The purpose of this volume is to review the results in spectral graph theory which have appeared since 1978.
The problem of characterizing graphs with least eigenvalue -2 was one of the original problems of spectral graph theory. The techniques used in the investigation of this problem have continued to be useful in other contexts including forbidden subgraph techniques as well as geometric methods involving root systems. In the meantime, the particular problem giving rise to these methods has been solved almost completely. This is indicated in Chapter 1.
The study of various combinatorial objects (including distance regular and distance transitive graphs, association schemes, and block designs) have made use of eigenvalue techniques, usually as a method to show the nonexistence of objects with certain parameters. The basic method is to construct a graph which contains the structure of the combinatorial object and then to use the properties of the eigenvalues of the graph. Methods of this type are given in Chapter 2.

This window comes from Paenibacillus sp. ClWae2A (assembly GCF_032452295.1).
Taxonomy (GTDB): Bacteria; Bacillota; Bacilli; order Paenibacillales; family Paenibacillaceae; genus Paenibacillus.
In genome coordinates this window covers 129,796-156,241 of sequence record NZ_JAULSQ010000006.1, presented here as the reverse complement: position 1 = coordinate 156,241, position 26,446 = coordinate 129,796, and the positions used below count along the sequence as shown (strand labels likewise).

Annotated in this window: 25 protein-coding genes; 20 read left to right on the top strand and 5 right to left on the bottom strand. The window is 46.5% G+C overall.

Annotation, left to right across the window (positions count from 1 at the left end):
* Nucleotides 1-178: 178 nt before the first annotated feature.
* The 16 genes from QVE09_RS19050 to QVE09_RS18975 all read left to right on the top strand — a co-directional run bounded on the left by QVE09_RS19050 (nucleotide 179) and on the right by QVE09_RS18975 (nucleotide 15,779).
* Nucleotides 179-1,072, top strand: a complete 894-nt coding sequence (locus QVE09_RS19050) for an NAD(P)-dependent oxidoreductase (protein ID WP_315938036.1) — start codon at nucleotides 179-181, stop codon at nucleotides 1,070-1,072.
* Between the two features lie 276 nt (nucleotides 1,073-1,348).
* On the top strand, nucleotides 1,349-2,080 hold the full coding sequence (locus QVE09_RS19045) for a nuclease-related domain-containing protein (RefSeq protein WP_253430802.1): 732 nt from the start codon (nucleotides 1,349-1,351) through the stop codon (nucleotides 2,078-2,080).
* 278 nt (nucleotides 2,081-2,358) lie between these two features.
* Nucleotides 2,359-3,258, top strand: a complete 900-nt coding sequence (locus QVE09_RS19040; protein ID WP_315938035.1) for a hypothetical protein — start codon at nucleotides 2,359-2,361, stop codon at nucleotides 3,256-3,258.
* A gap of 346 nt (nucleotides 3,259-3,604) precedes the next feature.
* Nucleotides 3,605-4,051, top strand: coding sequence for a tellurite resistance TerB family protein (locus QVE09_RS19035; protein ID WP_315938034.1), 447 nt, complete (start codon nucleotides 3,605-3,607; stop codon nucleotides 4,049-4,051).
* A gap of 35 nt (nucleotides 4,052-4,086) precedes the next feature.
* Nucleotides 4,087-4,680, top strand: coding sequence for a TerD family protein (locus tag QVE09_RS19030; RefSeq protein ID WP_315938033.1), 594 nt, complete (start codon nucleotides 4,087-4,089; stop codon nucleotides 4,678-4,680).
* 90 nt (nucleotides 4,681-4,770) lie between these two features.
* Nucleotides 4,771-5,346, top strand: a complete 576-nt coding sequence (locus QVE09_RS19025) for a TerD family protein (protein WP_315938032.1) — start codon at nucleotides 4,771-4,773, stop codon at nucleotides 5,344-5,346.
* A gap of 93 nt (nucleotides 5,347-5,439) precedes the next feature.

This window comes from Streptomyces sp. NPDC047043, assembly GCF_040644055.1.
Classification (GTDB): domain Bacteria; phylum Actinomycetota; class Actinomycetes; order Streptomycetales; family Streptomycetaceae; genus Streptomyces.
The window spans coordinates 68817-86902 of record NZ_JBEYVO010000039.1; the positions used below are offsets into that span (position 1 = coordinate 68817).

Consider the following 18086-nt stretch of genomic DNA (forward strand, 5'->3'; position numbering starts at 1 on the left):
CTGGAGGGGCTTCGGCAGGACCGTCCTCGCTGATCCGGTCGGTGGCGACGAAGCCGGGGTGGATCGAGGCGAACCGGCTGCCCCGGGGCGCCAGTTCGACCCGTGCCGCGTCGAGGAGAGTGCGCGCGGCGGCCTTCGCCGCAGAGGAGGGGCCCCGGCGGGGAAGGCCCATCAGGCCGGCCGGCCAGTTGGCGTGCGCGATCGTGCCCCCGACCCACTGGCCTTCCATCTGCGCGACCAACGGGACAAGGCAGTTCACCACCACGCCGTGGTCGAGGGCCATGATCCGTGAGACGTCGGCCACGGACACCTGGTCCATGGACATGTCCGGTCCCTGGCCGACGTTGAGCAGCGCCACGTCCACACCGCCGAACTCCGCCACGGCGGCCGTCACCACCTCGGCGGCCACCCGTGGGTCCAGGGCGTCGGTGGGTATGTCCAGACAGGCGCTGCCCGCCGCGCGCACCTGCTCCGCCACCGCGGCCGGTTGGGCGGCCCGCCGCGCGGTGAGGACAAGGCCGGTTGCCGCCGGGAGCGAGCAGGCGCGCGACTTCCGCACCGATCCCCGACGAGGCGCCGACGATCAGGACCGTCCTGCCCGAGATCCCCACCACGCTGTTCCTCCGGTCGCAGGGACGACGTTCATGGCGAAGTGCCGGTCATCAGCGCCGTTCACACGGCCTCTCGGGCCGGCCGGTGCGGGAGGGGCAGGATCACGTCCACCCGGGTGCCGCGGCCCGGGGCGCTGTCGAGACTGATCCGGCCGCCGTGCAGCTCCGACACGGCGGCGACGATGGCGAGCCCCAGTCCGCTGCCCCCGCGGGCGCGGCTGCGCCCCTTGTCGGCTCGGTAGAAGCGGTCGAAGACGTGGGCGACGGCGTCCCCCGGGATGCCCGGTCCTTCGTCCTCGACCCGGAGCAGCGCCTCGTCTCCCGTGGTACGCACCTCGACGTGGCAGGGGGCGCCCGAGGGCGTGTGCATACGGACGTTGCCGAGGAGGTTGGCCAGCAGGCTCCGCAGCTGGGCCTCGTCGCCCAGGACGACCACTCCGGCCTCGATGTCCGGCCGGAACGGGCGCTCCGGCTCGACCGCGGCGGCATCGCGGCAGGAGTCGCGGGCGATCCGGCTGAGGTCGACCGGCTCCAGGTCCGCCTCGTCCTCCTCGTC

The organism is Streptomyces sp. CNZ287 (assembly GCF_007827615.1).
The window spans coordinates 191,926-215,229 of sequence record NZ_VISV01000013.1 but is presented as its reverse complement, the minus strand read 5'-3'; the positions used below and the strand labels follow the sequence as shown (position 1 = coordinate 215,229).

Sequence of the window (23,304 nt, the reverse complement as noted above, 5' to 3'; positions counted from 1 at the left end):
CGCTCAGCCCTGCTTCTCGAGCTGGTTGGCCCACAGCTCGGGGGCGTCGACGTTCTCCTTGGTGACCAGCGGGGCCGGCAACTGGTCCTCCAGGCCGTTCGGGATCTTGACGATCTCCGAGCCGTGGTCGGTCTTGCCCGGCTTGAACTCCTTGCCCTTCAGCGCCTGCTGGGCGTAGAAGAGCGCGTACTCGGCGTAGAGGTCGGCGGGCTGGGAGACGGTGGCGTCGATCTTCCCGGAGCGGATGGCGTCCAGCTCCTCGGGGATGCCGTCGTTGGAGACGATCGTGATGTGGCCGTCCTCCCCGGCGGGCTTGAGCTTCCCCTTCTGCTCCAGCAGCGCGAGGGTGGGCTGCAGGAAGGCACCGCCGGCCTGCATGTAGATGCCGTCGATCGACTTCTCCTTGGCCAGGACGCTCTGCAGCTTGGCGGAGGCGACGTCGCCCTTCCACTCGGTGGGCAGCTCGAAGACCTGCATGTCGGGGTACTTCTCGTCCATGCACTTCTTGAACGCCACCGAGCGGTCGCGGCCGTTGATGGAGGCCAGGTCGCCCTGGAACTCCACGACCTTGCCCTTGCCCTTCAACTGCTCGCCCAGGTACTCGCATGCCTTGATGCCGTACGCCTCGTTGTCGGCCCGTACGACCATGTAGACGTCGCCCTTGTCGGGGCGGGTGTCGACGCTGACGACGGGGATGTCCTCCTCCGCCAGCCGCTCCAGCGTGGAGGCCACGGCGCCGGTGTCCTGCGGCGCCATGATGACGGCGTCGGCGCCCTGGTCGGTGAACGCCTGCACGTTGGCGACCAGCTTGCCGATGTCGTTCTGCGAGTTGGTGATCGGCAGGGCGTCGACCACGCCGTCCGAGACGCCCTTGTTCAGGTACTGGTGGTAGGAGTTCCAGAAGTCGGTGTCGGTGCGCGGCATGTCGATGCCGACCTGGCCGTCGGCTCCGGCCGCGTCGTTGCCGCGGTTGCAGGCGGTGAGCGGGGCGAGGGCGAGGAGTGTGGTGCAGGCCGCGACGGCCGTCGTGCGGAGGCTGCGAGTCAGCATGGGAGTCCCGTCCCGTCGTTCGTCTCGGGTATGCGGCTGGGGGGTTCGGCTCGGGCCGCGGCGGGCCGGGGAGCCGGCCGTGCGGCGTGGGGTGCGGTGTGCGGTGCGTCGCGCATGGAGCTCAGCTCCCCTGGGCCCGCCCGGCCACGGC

Several topics have been included in Chapter 3, including the relationships between the spectrum and automorphism group of a graph, the graph isomorphism and the graph reconstruction problem, spectra of random graphs, and the Shannon capacity problem. Some graph polynomials related to the characteristic polynomial are described in Chapter 4. These include the matching, distance, and permanental polynomials. Applications of the theory of graph spectra to Chemistry and other branches of science are described from a mathematical viewpoint in Chapter 5. The last chapter is devoted to the extension of the theory of graph spectra to infinite graphs.